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Woe to them: Santorum Becomes New CEO of Film Company

Former GOP presidential candidate and U.S. Senator Rick Santorum has accepted the position as CEO of the Dallas-based Christian film company EchoLight Studios, saying in a statement that he believes that in a similar way to politics, entertainment can work to reinforce one's religious values.

"This is the right place and right time, and I've jumped in with both feet," Santorum said in recent press release by EchoLight, which describes itself as "America's fastest-growing faith & family film company."

"I often say that culture is upstream from politics, and I know entertainment also can be strength and light for people who want to be uplifted and reinforced in their values," Santorum added.

Santorum, who has spent the past year working with EchoLight to develop its brand, went on to state that he believes Dallas can become "the Hollywood of the faith-and-family movie market," and he hopes to continue building and expanding the Christian film industry to create an "authentic product truthful to the faith in people's lives."

More: http://www.christianpost.com/news/rick-santorum-becomes-new-...

PS if you are looking for good Christian movies this is a much better option: http://shop.littlelightstudios.tv/shop/



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Shouldn't we judge a film on its merits?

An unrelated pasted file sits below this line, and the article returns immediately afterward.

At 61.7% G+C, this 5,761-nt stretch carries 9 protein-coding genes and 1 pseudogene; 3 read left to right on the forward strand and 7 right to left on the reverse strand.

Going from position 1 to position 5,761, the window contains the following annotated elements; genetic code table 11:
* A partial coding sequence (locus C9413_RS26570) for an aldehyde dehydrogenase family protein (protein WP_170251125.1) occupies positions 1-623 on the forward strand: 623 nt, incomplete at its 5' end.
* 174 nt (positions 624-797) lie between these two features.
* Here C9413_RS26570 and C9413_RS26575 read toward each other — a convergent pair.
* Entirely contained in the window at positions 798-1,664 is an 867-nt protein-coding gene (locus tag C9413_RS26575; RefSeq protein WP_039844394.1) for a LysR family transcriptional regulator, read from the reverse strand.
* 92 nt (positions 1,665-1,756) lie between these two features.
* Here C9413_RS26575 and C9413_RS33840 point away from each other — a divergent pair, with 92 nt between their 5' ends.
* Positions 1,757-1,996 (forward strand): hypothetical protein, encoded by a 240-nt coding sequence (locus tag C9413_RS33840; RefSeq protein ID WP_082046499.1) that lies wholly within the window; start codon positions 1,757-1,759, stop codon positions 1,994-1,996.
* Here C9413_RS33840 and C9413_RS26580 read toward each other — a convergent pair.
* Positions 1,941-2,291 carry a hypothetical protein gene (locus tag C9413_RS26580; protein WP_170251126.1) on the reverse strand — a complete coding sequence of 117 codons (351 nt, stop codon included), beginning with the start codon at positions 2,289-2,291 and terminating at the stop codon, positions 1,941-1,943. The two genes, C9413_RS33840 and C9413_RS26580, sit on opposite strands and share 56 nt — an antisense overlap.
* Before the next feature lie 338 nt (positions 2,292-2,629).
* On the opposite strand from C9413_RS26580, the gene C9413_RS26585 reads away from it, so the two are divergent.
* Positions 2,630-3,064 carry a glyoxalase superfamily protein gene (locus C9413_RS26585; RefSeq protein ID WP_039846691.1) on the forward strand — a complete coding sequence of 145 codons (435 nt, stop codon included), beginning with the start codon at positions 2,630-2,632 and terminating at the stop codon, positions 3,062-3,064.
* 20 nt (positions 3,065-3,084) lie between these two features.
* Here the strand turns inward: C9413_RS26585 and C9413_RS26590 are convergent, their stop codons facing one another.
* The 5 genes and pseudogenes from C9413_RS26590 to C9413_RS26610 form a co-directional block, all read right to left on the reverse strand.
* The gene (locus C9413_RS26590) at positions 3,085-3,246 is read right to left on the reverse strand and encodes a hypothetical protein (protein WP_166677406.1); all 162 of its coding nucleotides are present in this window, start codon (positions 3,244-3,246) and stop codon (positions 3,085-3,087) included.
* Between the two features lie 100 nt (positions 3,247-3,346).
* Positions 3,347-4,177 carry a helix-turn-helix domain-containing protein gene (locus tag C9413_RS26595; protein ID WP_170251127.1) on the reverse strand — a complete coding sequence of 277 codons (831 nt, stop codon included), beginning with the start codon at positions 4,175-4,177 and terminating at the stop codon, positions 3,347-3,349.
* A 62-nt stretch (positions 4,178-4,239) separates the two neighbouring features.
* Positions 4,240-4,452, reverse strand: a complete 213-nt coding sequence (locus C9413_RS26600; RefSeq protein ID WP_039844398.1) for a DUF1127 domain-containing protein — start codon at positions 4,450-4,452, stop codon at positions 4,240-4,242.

I know this isn't a big issue, but shouldn't we avoid throwing the boycott term around so easily? On a side note, I do remember this film:
http://youtu.be/HCLsgWs2t3A

Check out http://iroots.org/
"If you’re into political activism, at least for Ron Paul if not for anyone else, I strongly recommend spending some time with iroots.org." - Tom Woods

Judge on merits?

Once we viewed a film, yes, it would be ethical to judge it honestly, i.e., according to whether we enjoyed it or not (the only "merit" that counts in entertainment). But as to the decision of which films to watch in the first place, there's no obligation to consumers to treat film co's, directors, or actors "fairly." It's a marketplace. The only thing that matters is whatever consumers think matters.

IF you couldn't envision investing one penny to help support a company on account of a CEO you personally detested that would be fine. That's how it works whether we are voting with our wallets or with ballots. [Did President Obama get elected on merit? I'd say that in addition to race likely playing a part, he primarily got elected because of his oratorical skill and brilliant campaign team coming up with the meaningless cliche "hope & change" that people would rally around.] Anyway, if Santorum ends up treating the company's funds the way he did taxpayer money, I don't think he'll be CEO for long.

When we try to pick out anything by itself, we find it hitched to everything else in the Universe.
~ John Muir